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A Little Life by Hanya Yanagihara
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A Little Life (2015)

by Hanya Yanagihara

MembersReviewsPopularityAverage ratingConversations / Mentions
1,6471304,374 (4.11)1 / 180
  1. 10
    The Interestings by Meg Wolitzer (vwinsloe)
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  2. 00
    The Complete Patrick Melrose Novels: Never Mind, Bad News, Some Hope, Mother's Milk, and At Last by Edward St. Aubyn (vwinsloe)
    vwinsloe: Another book about child abuse, although this one is also about substance abuse.
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English (121)  Dutch (4)  Piratical (1)  Italian (1)  Danish (1)  Spanish (1)  All (129)
Showing 1-5 of 121 (next | show all)
I initially really had little interest in reading this book. I kept seeing people rave about it, but something about that cover photo was distressing & not at all appealing to me. I actually thought it was non-fiction for the longest time, and though I read some non-fiction, I don't read a lot of it. But when I saw an unabridged audio copy pop up as available on PaperBackSwap, I thought "Why not?" and shortly after I dove in.

This is a fictional story, a story of four young men who meet in college and then remain friends as they all move to New York City with separate careers. While the story is about all four of these young men, it tends to revolve largely around Jude, who has led a very traumatic life and who cannot seem to escape the horrors of his past.

The word that comes to my mind first and foremost is "damaged". Jude is a very damaged character, and as his story unfolds, it's nearly impossible as a reader to not be affected deeply by his story and his past. There's not a lot I can say about this book that hasn't already been said. The novel is at times very dark & disturbing. Some readers will have trouble getting through it.

While this was well written and very emotional, I wouldn't say it was perfect. It's a very LONG novel, and at times became somewhat repetitive. I didn't keep track of the number of times the phrase "I'm sorry" was used in this story, but it was excessive, and after a point, annoyingly so. While anyone would feel for Jude's character, there were times I wanted to shake him and tell him to get over it. But I felt very compelled to finish this novel, because I had to know how it would end. Was it going to end well or was it going to end in tragedy? I won't say, but I will say that I thought the ending was well-written.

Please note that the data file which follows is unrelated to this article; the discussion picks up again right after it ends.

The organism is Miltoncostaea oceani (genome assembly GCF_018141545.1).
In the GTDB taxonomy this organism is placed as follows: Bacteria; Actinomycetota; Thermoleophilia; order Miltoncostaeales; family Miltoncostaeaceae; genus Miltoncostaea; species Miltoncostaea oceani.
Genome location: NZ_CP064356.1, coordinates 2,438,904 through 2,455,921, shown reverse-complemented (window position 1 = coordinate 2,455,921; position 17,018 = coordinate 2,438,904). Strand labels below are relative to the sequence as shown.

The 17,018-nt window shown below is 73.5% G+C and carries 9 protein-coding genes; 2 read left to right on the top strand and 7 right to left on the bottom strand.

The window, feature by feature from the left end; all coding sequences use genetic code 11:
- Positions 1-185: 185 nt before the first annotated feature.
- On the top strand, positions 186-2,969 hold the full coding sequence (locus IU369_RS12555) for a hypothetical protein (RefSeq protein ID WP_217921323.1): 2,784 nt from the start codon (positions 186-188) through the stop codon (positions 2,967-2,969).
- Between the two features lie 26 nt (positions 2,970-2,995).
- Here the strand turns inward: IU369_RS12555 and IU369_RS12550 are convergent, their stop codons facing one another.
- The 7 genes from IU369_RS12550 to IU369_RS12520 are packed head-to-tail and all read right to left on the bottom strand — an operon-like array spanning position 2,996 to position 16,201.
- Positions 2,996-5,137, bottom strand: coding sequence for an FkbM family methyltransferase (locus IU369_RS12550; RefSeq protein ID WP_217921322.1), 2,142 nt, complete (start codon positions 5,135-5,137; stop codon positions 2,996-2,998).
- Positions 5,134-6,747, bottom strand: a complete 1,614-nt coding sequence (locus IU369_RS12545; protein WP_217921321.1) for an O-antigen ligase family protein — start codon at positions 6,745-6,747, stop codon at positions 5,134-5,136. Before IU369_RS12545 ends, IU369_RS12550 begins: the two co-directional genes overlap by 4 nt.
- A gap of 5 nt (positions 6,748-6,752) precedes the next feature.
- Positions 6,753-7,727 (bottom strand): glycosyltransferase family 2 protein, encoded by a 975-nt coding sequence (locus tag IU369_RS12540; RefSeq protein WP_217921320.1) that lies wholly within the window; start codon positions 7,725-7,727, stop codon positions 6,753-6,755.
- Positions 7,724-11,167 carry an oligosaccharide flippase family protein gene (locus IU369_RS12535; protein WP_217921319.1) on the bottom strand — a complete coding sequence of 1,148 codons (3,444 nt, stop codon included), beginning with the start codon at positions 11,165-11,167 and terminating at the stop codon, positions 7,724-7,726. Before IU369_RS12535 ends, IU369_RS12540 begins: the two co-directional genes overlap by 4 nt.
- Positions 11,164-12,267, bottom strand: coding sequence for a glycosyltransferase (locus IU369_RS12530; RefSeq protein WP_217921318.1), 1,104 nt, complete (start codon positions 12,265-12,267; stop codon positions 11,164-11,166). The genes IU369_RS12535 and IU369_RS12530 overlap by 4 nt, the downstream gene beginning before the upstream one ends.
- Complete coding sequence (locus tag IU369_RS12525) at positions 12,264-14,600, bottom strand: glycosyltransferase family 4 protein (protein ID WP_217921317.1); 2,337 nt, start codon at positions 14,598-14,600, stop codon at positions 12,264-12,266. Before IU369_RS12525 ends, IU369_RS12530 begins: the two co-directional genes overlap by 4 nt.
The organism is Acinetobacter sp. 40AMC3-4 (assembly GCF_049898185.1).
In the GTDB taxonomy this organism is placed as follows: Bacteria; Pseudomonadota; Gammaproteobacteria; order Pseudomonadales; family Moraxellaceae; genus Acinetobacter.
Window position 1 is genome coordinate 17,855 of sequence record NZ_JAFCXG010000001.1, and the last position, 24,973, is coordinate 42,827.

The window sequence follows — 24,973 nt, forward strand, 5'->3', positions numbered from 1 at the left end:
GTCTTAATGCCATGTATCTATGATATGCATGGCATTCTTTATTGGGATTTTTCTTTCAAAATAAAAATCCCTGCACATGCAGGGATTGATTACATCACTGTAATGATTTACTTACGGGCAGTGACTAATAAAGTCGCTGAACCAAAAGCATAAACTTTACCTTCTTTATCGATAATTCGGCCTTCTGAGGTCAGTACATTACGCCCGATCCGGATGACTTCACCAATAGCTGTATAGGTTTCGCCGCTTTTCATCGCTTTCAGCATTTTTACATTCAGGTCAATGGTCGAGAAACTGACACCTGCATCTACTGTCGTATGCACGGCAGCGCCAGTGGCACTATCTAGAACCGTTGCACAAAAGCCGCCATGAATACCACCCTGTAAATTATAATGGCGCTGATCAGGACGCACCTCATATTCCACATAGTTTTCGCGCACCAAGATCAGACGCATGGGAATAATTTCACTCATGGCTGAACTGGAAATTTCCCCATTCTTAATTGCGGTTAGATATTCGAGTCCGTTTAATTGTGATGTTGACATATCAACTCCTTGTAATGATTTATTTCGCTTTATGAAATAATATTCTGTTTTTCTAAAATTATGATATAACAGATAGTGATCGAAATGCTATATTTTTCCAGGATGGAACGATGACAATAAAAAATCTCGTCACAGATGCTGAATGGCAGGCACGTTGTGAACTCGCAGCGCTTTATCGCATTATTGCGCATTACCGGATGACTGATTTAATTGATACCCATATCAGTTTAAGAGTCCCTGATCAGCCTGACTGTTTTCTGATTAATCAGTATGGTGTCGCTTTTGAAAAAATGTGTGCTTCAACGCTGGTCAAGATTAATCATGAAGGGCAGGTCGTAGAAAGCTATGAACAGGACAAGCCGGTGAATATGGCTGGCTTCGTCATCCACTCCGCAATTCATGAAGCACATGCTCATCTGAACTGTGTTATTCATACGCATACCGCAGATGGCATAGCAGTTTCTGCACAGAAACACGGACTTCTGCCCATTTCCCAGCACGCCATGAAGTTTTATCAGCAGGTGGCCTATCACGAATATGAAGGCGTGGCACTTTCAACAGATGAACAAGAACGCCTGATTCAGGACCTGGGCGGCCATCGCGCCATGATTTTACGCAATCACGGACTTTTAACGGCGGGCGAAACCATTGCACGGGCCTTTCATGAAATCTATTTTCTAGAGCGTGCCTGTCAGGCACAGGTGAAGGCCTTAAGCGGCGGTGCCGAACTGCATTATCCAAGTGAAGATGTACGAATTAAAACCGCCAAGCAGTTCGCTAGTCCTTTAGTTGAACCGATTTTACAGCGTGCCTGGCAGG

Overall, it's mostly worthy of the praise it's received. A good discussion book as well. ( )
  indygo88 | Feb 18, 2017 |


Where was the editor in this clunker of a novel? For a 700 book to get a glowing review from me it needs to be absorbing from start to finish and this one was not. It started out strong but I soon felt annoyed and wanted it to just end already. But I slogged through to the end.

There was so much repetition it was as if the author simply cut numerous passages and pasted them in every so many pages. It was literally the SAME thoughts over and over and over, especially during the Jude and Willem chapters. I get that there are lifelong devastating effects of severe childhood abuse and no amount of therapy or love will change that. I knew it going in and this book did nothing to further enlighten me. Nothing new or interesting is said about the cycle of abuse.

I know I'm reading fiction, but when four friends from college are all fabulously successful my eyes start to roll. It wasn't enough to be good at what you do, all four had to be the BEST at what they did, and, with no apparent struggles, all became famous in their fields. They were all wealthy, jetting around the world and living a life at the top of the one-percenters.